Mom’s stepmom Maggie told me Mom was born “simple,” as far as she knew. I suspect that circa 1923 a number of babies were damaged at birth by various factors not controllable in the days of home deliveries, without x-rays or antibiotics. A difficult labor, a baby deprived of oxygen at birth, or an infantile infection resulting in days of high fever. The brain was damaged and the child was classed as slow, simple, or addle-pated.

And part of the problem was that Mom got her head stuck inside a cream can when she was nine years old. The family says she was already blue when they got her unstuck, so that oxygen deprivation likely did yet more damage.

Mom was friendly enough to people she knew, but not the cheerful, everybody’s-friend like a Down’s syndrome child. More like someone half asleep. Sometimes we say of such a person: “The lights are on but nobody’s home.”

I nodded when I read in Oliver Twist that “Mr Bumble struck Oliver with his cane; once on the back to make him lively and once on the head to make him wise.” Yeah; that was the policy and it probably made some normal children “simple.” One woman talked of how her father would knock the kids’ heads together and she’d see stars. It wasn’t because all folks back then were so cruel, but in that society nobody seemed to know any other way to raise children.

So I feel Mom’s upbringing was a contributing factor to her mental state. When I was young the old folks held to the concept that if a child was slow, a good whack on the head would straighten things out “upstairs.” And being slow, Mom got more than her share of whacks on the head — with frying pans even, I’m told. In one instance Mom’s father blew up and beat her over the head repeatedly with a chunk of wood until his brother intervened.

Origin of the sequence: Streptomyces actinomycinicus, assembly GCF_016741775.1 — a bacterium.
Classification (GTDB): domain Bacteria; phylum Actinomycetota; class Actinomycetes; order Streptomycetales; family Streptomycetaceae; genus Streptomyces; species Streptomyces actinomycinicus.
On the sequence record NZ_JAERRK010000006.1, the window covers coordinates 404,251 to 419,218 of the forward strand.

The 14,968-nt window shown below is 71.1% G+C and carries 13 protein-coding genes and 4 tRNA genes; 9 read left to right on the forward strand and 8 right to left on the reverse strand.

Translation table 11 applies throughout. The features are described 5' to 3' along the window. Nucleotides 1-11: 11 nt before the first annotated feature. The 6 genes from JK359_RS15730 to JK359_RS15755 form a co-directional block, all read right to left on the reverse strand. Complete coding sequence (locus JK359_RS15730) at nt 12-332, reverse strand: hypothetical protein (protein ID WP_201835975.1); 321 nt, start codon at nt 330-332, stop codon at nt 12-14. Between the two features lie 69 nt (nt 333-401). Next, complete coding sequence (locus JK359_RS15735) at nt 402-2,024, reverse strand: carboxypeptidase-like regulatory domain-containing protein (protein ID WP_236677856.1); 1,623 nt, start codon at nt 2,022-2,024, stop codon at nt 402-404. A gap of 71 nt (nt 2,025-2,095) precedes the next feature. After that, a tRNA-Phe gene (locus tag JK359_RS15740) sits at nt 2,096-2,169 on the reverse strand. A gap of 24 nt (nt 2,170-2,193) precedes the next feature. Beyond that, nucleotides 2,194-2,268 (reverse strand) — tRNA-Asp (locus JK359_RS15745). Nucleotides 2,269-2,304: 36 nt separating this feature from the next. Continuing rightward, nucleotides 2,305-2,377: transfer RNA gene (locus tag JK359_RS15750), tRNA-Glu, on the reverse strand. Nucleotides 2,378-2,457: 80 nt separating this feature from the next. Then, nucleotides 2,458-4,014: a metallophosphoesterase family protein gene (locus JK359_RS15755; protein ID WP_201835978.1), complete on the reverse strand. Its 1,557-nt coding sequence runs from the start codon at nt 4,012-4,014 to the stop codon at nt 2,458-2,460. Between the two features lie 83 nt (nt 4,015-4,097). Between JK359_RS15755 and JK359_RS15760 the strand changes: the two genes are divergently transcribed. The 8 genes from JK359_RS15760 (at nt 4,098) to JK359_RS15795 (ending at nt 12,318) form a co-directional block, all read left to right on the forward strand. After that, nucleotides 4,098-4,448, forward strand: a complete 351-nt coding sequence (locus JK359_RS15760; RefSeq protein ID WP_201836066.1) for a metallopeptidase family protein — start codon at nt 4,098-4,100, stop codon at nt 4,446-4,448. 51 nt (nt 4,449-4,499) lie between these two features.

My Dad F, incensed at me over some density on my part, would often say, “You don’t have the brains you were born with!” Well, Mom V literally didn’t have the brains she was born with — or the emotions, either — because they’d been beaten out of her. Today we’ve tumbled into the ditch on the other side, where parents hardly dare discipline their children, but these former excesses have been cited to support the current position.

Mom did have a kind heart and was generous — too much so at times. She’d let any pal call from her phone — and run up huge phone bills. Anyone could crash at her house. But if she got mad, you had to watch for flying objects. My sister Donna claims she’s dodged a few knives hurled by Mom.

Because of her damaged brain, she couldn’t keep any facts straight. When Donna was expecting her third baby, Mom V told me one day, “The doctor says Donna might be having twins. She wasn’t very happy about that.” Her next remark threw me for a loop. “They say I had twins once, but I can’t remember.”

“Who said you had twins once?”

“Maggie (her stepmother) and them,” Mom replied in her usual vague way. Everything she said was vague. I overheard her trying to explain to someone who I was and she simply couldn’t. I was “that girl.” So Mom wasn’t capable of tact, sense, or the deviousness the rest of us are. As one of my sisters said, “A couple of beer and she was drunk enough to do anything.”

Mom’s schooling ended at Grade Three. My sister and I guessed Mom to be at a nine-year-old’s level, but really, a nine-year-old would be much more capable and careful if made responsible for the care of young children. It was her irresponsibility when I was a three-month-old baby that led to me catching pneumonia and ending up being raised by my uncle & aunt. (I refer to them as Mom & Dad F and call them my “real parents.”)